IN the days when public organisations were not as environmentally aware, the disposal of old, damaged or obsolete bank notes in the UK saw them being burned in a furnace to help heat the Bank of England building.
Now times have changed and the introduction of the new British £20 note which is made from polymer and joins the £5 and £10 notes means that there are an estimated £40 (€48) billion worth of the old paper notes which have to be collected, collated and recycled as a soil improver.
Whilst the old notes continue to circulate, there are none going back into the system from the high street banks and work is being undertaken to convert cash machines to enable them to dispense the smaller new note.
The £20 note is the most used in the UK with some two billion in circulation and as the old notes are returned for destruction, they will be place in bundles of 2,500 so that they can be accounted for and then composted.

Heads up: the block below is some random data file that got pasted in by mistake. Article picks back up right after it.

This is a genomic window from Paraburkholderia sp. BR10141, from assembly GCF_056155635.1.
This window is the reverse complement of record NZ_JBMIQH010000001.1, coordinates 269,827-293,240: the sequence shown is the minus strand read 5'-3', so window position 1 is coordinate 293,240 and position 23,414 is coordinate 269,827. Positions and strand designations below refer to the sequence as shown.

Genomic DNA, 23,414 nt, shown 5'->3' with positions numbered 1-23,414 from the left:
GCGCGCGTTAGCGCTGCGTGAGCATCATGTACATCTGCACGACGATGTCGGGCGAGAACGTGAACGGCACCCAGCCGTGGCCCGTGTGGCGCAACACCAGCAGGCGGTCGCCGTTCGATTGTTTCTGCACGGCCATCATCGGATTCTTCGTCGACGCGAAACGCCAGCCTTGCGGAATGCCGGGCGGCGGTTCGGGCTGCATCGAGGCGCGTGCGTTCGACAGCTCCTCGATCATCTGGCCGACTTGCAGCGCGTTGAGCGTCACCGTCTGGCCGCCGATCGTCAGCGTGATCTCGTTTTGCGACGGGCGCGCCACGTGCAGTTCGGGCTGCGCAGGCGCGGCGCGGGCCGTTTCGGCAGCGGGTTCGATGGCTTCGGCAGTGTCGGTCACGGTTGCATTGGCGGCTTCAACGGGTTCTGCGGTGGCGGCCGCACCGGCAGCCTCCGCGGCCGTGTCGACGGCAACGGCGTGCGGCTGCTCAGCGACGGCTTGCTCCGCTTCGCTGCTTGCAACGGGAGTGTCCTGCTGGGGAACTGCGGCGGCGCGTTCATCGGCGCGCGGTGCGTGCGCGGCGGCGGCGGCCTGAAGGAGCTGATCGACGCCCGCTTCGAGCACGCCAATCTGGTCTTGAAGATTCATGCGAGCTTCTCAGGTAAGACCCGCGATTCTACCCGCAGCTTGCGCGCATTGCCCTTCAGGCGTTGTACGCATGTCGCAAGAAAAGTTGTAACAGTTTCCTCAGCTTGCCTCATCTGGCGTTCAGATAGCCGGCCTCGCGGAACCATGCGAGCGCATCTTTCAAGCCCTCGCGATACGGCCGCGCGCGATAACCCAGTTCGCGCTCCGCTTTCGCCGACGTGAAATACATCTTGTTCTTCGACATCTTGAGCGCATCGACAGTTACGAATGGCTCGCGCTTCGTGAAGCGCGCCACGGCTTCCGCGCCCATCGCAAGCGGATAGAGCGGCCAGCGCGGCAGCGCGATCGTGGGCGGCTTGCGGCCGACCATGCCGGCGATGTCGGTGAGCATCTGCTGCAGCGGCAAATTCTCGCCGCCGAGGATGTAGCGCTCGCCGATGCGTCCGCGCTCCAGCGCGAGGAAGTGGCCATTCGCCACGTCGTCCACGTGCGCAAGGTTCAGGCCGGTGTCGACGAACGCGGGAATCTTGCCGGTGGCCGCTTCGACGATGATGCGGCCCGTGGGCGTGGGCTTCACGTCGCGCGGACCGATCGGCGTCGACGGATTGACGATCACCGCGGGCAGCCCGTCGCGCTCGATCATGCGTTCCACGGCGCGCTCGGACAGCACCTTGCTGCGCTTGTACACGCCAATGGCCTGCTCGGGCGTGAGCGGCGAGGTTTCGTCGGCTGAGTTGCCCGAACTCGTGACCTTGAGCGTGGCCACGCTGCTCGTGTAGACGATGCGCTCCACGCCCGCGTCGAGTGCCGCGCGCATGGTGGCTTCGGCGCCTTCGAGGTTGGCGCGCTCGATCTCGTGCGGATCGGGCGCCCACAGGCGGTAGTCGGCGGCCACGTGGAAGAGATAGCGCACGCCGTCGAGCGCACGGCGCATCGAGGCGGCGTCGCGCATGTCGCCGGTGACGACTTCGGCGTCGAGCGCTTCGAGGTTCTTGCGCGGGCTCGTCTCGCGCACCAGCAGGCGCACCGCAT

The notes will continue to be legal tender until the Bank of England is satisfied that there are sufficient of the new notes available to start a six month countdown before they can no longer be used.
Not only will be there a six month grace period before they cease to be legal tender, some banks and post offices will be likely to accept them back for credit or exchange.
Many elderly people do keep banknotes on hand, so it is important that they are aware of the changes.